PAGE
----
Researchers at Carnegie Mellon University, in collaboration with scientists at NASA's Ames Research Center, have built a low-cost robotic device that enables any digital camera to produce gigapixel (billions of pixels) panoramas called GigaPans. The device attaches to any digital camera and enables the public to shoot interactive panoramas that can be explored in great depth on the Internet.

The Gigapan technology enables a digital camera to take dozens or hundreds of photos of a scene that can be electronically stitched together to create a panoramic computer image that users can examine in great detail on a public, dedicated Website. Randy Sargent, project scientist at Carnegie Mellon West, got the idea for GigaPan when he was a technical staff member at NASA's Ames Research Center, helping to develop software for combining images from NASA's Mars Exploration Rovers into panoramas. He became convinced that the same, technology could open people's eyes to the diversity of their own planet.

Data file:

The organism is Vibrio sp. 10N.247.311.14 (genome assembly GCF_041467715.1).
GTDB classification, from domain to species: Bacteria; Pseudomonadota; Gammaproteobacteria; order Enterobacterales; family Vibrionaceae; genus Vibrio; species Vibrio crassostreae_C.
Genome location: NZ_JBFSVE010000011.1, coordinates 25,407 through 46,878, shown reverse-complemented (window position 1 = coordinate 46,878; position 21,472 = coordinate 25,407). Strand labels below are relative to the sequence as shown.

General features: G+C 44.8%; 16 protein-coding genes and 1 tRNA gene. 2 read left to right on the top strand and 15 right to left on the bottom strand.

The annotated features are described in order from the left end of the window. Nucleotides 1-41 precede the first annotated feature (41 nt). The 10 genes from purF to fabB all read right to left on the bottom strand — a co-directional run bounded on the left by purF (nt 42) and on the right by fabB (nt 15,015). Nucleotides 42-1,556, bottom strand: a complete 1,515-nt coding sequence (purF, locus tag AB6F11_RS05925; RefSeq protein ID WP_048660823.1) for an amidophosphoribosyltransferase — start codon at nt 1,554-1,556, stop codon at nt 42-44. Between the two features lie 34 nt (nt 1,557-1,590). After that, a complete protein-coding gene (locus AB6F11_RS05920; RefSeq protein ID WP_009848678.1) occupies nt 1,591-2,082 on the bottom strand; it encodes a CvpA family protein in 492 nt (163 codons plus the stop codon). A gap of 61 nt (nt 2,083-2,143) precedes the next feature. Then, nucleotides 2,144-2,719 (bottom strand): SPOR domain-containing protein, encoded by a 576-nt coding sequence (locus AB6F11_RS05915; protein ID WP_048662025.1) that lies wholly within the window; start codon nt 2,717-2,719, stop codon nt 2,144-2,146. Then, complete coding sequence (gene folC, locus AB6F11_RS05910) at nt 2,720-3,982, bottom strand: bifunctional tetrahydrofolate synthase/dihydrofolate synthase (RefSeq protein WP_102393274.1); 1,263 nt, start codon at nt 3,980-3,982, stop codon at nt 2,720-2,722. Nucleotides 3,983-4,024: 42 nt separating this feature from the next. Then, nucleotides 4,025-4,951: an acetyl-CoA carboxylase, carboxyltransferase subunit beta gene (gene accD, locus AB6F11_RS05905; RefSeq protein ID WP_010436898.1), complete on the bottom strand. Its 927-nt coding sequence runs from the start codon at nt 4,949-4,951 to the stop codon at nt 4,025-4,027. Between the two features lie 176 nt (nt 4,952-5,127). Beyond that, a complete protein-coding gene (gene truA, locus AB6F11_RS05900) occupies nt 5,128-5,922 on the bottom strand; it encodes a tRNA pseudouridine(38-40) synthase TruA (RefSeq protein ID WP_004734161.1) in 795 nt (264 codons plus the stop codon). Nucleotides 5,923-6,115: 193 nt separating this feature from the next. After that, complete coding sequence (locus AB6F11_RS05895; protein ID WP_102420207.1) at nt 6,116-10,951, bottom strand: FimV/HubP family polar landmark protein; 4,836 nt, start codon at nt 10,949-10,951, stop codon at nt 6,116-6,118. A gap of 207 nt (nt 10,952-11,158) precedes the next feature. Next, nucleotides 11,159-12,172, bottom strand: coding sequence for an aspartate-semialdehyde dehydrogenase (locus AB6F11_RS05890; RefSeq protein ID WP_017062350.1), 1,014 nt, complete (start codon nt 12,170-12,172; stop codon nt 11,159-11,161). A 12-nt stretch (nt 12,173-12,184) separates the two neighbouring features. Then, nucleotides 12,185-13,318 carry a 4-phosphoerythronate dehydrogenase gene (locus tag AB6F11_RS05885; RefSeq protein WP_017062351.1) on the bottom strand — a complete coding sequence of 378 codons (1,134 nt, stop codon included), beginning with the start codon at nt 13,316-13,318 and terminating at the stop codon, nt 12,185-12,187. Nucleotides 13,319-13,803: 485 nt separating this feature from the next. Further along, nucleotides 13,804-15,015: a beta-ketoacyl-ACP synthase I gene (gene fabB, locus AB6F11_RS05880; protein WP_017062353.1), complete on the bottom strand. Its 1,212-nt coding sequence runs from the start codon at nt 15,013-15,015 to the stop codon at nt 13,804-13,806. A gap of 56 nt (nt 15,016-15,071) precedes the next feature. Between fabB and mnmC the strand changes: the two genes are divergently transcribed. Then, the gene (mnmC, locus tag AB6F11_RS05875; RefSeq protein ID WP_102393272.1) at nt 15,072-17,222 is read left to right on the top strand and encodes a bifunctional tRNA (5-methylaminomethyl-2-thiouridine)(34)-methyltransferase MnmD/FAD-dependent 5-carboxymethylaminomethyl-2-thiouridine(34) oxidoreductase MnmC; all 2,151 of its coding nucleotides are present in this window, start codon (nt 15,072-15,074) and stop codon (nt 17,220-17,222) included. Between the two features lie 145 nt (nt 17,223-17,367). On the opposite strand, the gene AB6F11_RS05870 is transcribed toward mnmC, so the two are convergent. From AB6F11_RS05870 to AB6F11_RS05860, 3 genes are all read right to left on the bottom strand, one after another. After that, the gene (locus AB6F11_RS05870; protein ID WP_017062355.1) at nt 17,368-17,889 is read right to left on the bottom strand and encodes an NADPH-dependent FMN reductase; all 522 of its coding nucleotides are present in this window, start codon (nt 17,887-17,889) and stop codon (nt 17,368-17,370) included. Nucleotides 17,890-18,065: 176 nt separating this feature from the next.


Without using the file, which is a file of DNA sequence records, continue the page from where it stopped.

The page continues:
Sargent sees the GigaPan system as an important tool for ecologists, biologists, and other scientists. In cooperation with Google, the researchers also have created a GigaPan layer on Google Earth. Anyone using Google Earth can now fly into these GigaPan panoramas in the context of exploring the world.

To promote further sharing of the imagery, Carnegie Mellon has launched a Website where you can upload and interactively explore panoramic images of any format. Visit the site here .